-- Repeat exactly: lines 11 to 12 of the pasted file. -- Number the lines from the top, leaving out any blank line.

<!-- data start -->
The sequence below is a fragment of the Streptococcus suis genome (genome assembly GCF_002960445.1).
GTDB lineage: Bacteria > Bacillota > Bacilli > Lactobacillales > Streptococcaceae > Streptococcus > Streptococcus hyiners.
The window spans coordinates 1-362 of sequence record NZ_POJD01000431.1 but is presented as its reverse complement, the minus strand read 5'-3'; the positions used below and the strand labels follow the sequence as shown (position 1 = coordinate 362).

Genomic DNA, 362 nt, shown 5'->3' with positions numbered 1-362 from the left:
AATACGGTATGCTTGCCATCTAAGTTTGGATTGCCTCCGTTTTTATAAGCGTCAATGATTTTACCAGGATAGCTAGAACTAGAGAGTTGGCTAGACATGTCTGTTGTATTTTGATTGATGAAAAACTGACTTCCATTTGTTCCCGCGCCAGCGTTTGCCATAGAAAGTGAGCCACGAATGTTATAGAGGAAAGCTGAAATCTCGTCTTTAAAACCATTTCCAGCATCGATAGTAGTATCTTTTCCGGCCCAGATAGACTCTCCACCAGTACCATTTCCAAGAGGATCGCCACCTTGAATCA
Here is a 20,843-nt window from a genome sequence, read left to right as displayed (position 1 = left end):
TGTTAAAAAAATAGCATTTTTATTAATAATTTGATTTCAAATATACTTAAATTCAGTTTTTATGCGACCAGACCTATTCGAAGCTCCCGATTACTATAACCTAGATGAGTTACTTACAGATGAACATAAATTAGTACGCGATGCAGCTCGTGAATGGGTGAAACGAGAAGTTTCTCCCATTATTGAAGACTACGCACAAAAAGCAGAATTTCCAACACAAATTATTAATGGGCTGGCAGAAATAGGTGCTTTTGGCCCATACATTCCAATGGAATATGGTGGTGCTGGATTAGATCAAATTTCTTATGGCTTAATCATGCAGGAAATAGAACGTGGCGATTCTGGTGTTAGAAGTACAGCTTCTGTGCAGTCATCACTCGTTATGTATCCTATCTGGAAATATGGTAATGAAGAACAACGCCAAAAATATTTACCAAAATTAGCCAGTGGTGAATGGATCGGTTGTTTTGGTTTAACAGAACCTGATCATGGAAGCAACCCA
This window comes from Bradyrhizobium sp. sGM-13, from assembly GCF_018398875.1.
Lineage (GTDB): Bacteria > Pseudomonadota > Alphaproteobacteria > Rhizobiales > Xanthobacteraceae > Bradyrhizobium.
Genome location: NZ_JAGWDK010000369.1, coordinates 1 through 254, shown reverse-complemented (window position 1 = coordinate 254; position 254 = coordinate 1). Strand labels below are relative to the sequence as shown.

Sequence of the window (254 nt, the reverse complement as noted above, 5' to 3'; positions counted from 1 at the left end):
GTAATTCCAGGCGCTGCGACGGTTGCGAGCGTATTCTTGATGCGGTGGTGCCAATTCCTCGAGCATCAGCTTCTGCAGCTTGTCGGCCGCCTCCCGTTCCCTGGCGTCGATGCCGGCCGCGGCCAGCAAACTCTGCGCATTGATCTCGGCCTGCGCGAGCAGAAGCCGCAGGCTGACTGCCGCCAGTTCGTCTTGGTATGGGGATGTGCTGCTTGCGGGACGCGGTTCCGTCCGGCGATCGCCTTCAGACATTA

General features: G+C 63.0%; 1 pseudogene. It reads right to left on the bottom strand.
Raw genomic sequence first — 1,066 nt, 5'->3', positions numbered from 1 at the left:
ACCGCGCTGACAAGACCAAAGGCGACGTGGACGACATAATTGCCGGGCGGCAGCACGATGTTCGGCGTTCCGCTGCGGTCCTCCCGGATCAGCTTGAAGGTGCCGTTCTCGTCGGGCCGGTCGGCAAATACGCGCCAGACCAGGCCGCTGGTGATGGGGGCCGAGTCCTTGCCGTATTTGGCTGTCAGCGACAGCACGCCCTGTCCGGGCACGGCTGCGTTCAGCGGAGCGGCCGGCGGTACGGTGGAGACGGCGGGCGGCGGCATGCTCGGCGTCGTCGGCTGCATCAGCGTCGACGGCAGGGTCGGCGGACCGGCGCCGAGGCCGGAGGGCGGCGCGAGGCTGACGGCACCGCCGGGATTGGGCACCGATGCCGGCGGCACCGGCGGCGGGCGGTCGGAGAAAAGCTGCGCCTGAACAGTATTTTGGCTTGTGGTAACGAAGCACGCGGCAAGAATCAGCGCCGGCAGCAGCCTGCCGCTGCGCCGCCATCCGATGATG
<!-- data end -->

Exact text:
Sequence of the window (254 nt, the reverse complement as noted above, 5' to 3'; positions counted from 1 at the left end):
GTAATTCCAGGCGCTGCGACGGTTGCGAGCGTATTCTTGATGCGGTGGTGCCAATTCCTCGAGCATCAGCTTCTGCAGCTTGTCGGCCGCCTCCCGTTCCCTGGCGTCGATGCCGGCCGCGGCCAGCAAACTCTGCGCATTGATCTCGGCCTGCGCGAGCAGAAGCCGCAGGCTGACTGCCGCCAGTTCGTCTTGGTATGGGGATGTGCTGCTTGCGGGACGCGGTTCCGTCCGGCGATCGCCTTCAGACATTA